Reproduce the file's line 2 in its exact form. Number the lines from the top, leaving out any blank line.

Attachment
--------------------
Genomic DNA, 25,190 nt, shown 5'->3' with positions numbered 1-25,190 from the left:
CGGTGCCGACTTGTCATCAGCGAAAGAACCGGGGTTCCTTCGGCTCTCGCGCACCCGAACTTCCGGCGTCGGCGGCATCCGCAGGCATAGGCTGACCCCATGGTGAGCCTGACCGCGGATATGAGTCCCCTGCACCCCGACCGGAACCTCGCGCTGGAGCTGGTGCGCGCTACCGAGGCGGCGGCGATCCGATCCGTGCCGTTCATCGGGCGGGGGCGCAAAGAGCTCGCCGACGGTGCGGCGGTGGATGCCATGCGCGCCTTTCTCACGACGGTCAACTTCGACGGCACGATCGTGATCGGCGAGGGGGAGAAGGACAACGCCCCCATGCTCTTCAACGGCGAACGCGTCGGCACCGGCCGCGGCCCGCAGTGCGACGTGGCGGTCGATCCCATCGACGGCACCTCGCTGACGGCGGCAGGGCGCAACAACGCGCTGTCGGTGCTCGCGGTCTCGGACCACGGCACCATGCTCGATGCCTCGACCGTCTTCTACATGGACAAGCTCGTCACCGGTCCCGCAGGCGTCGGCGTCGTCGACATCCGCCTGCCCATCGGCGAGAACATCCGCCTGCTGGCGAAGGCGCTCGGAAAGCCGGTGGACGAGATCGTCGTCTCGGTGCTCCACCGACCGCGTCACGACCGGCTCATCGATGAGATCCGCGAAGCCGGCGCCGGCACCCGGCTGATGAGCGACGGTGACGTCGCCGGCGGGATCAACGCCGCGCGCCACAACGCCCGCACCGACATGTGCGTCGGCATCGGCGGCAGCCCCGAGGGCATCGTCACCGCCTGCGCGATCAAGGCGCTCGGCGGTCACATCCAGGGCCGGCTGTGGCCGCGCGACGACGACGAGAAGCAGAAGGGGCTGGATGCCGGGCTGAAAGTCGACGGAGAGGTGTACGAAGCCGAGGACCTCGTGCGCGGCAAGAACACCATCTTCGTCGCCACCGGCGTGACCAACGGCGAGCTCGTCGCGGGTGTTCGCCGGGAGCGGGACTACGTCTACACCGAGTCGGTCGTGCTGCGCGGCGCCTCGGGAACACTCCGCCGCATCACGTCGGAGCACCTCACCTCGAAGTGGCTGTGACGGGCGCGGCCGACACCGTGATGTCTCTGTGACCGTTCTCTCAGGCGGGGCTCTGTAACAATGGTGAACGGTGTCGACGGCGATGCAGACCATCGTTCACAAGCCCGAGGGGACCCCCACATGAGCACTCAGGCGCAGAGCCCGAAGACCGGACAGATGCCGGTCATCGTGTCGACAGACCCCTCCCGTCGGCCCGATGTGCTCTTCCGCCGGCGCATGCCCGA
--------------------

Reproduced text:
CGGTGCCGACTTGTCATCAGCGAAAGAACCGGGGTTCCTTCGGCTCTCGCGCACCCGAACTTCCGGCGTCGGCGGCATCCGCAGGCATAGGCTGACCCCATGGTGAGCCTGACCGCGGATATGAGTCCCCTGCACCCCGACCGGAACCTCGCGCTGGAGCTGGTGCGCGCTACCGAGGCGGCGGCGATCCGATCCGTGCCGTTCATCGGGCGGGGGCGCAAAGAGCTCGCCGACGGTGCGGCGGTGGATGCCATGCGCGCCTTTCTCACGACGGTCAACTTCGACGGCACGATCGTGATCGGCGAGGGGGAGAAGGACAACGCCCCCATGCTCTTCAACGGCGAACGCGTCGGCACCGGCCGCGGCCCGCAGTGCGACGTGGCGGTCGATCCCATCGACGGCACCTCGCTGACGGCGGCAGGGCGCAACAACGCGCTGTCGGTGCTCGCGGTCTCGGACCACGGCACCATGCTCGATGCCTCGACCGTCTTCTACATGGACAAGCTCGTCACCGGTCCCGCAGGCGTCGGCGTCGTCGACATCCGCCTGCCCATCGGCGAGAACATCCGCCTGCTGGCGAAGGCGCTCGGAAAGCCGGTGGACGAGATCGTCGTCTCGGTGCTCCACCGACCGCGTCACGACCGGCTCATCGATGAGATCCGCGAAGCCGGCGCCGGCACCCGGCTGATGAGCGACGGTGACGTCGCCGGCGGGATCAACGCCGCGCGCCACAACGCCCGCACCGACATGTGCGTCGGCATCGGCGGCAGCCCCGAGGGCATCGTCACCGCCTGCGCGATCAAGGCGCTCGGCGGTCACATCCAGGGCCGGCTGTGGCCGCGCGACGACGACGAGAAGCAGAAGGGGCTGGATGCCGGGCTGAAAGTCGACGGAGAGGTGTACGAAGCCGAGGACCTCGTGCGCGGCAAGAACACCATCTTCGTCGCCACCGGCGTGACCAACGGCGAGCTCGTCGCGGGTGTTCGCCGGGAGCGGGACTACGTCTACACCGAGTCGGTCGTGCTGCGCGGCGCCTCGGGAACACTCCGCCGCATCACGTCGGAGCACCTCACCTCGAAGTGGCTGTGACGGGCGCGGCCGACACCGTGATGTCTCTGTGACCGTTCTCTCAGGCGGGGCTCTGTAACAATGGTGAACGGTGTCGACGGCGATGCAGACCATCGTTCACAAGCCCGAGGGGACCCCCACATGAGCACTCAGGCGCAGAGCCCGAAGACCGGACAGATGCCGGTCATCGTGTCGACAGACCCCTCCCGTCGGCCCGATGTGCTCTTCCGCCGGCGCATGCCCGA